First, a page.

Salisbury history club, innocents lynched?, A Game Called Salisbury, Susan Barringer Wells

Susan Barringer Wells has written a new book, “A Game Called Salisbury” about the murder of the Lyerly Family in Salisbury NC over a hundred years ago and the lynching of 3 suspects. The book explores the evidence and the racial undertones leading to the lynching of three black sharecroppers. Susan is a distant relative of the Lyerly family and Susan, as well as other Lyerly descendants, have disagreed about various aspects of the case and purported facts. There has been a lot of controversy about the alleged guilt of the three men who were hanged. Susan just commented that at a recent history club speech, a descendant of Deputy Pat Sloop, who attempted to defend the jail from the lynch mob,  remarked that her ancestor claimed that the guilty parties got away with murder. I would like to hear from this descendant or members of the history club.

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8 responses to “Salisbury history club, innocents lynched?, A Game Called Salisbury, Susan Barringer Wells

  1. Very interesting!
    keep on the good work 🙂

  2. Cunoaste istoria autointuitiv, invata, descopera minunata lume, distreaza-te si invita-ti prietenii in prima comunitate virtuala de istorie aplicata din Romania. Va asteptam online pe:

    http://www.adrianpopovici.eu

  3. Dear Adrian,
    Can you translate to English?

  4. It is odd that you call these hangings
    “lynchings”. My Grandfather was from States-
    ville, NC. When he was 18 years old, it has
    always been told in my family, he rode to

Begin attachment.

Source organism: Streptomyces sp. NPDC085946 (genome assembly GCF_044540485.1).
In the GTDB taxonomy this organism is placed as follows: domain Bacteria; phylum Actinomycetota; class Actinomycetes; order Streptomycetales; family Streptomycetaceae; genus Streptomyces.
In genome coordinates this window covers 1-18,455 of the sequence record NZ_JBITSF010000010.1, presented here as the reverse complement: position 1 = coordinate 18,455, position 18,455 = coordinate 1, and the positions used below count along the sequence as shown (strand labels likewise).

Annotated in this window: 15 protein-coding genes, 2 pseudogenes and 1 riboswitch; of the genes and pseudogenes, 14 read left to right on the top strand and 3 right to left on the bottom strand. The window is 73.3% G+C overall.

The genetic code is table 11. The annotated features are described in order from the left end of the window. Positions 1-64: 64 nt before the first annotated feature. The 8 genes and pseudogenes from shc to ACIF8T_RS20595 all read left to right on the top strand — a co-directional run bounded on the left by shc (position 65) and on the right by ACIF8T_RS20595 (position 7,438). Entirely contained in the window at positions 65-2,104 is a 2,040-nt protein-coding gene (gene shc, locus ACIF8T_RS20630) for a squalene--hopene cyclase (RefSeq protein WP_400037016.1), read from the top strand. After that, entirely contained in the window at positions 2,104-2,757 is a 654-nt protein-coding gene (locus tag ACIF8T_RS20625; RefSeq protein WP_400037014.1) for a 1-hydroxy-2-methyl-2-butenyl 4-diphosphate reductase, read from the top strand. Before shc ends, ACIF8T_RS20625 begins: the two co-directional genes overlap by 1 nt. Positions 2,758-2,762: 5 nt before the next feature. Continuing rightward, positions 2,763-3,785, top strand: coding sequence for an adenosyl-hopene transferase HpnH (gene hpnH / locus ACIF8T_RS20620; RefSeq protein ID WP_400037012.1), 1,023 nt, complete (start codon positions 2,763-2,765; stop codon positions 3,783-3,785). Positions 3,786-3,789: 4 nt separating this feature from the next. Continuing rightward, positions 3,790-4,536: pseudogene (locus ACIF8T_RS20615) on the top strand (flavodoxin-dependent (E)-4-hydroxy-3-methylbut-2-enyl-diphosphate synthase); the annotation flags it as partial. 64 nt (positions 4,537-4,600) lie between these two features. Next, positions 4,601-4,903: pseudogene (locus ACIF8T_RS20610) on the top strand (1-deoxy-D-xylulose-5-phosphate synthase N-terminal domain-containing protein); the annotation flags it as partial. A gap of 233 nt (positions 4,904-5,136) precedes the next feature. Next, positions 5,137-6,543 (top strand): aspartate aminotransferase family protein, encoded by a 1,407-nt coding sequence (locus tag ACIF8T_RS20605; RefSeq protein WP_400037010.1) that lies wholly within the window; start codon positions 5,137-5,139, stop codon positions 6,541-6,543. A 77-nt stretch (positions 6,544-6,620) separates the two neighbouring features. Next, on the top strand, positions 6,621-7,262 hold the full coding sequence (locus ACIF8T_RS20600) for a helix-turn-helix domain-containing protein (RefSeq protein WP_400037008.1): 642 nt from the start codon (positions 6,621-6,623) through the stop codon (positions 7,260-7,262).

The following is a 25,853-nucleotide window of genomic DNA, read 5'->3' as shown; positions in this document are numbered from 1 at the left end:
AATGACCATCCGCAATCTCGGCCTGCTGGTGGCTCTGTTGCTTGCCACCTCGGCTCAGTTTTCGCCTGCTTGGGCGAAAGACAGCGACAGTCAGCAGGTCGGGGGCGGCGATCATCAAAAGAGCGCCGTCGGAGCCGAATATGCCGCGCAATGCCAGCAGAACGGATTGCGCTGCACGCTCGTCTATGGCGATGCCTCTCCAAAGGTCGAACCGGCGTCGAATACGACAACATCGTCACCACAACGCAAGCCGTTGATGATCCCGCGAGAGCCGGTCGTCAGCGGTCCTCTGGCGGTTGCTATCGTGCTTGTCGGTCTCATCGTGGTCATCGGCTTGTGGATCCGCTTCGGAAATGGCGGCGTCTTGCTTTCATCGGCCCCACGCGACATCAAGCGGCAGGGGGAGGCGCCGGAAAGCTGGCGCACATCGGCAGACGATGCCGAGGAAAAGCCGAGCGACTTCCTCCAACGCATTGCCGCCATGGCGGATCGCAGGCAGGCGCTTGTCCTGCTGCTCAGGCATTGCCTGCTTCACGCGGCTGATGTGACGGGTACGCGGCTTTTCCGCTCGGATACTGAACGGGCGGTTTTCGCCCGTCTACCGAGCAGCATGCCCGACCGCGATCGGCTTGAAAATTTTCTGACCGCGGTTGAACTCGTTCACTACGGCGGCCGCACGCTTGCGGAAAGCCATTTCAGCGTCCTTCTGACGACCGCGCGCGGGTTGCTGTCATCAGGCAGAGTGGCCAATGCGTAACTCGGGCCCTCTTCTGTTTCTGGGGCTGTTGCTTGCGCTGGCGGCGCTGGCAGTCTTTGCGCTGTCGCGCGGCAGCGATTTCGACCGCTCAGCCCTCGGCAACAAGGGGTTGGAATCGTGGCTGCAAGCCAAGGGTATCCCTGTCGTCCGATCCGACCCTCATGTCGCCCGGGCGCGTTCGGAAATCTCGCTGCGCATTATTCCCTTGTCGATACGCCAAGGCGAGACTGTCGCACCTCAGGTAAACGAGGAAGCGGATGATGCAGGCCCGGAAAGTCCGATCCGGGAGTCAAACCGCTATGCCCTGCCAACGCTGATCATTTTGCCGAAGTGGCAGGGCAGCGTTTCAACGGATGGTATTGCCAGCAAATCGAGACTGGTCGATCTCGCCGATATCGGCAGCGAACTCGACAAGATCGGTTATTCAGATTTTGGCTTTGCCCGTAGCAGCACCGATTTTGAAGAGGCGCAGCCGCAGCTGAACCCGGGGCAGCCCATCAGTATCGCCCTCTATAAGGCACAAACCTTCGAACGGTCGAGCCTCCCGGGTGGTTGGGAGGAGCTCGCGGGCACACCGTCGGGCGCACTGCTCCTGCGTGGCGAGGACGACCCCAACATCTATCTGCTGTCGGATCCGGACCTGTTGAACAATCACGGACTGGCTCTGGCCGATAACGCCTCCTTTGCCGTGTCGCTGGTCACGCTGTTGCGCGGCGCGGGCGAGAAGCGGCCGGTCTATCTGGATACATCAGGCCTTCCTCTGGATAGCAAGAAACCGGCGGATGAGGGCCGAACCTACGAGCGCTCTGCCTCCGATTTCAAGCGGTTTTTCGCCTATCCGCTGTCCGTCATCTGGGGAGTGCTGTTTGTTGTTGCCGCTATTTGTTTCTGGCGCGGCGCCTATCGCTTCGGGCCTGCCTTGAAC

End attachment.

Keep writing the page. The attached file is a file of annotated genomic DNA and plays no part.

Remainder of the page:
Salisbury to witness the “public hanging” of the
    murderers of the Lyerly family. Salisbury is
    25 miles from Statesville. To go there was quite
    a journey in 1906 when you had to ride in a
    horse and buggy. This tells me that the
    news of the hangings had to be in the news-
    paper, or else my Grandfather would not have
    known about it or had time enough to get there
    to witness it.

    Maam, I would like to ask you something. How
    do you know for sure of which you write? You
    obviously DO NOT. This was a PUBLIC HANGING..
    not a LYNCHING.

    My Grandfather has never been a liar and this
    is the story he told. He witnessed the public
    hanging and it made him so sick that he vowed
    never to attend another one as long as he
    lived.

  5. I was visiting Salisbury, seeking info for genealogy reasons. The local bookstore, sold me your book. It is fasinating. My ancestors were slaves in the Mt Ulla/ Atwell Twp area. The 1870 census lists my great grandfather as living in the household of an Alex Gillespie. Next door to my great grandmother’s family (McCorkles) was the the Andrew Gillespie family. You book makes it clear why my entire family picked up and moved to CoddleCreek, Iredell Cty, by 1900.Racial relations can’t move forward, until we have acknowledged what was done in the past.
    Keep up the good work!
    J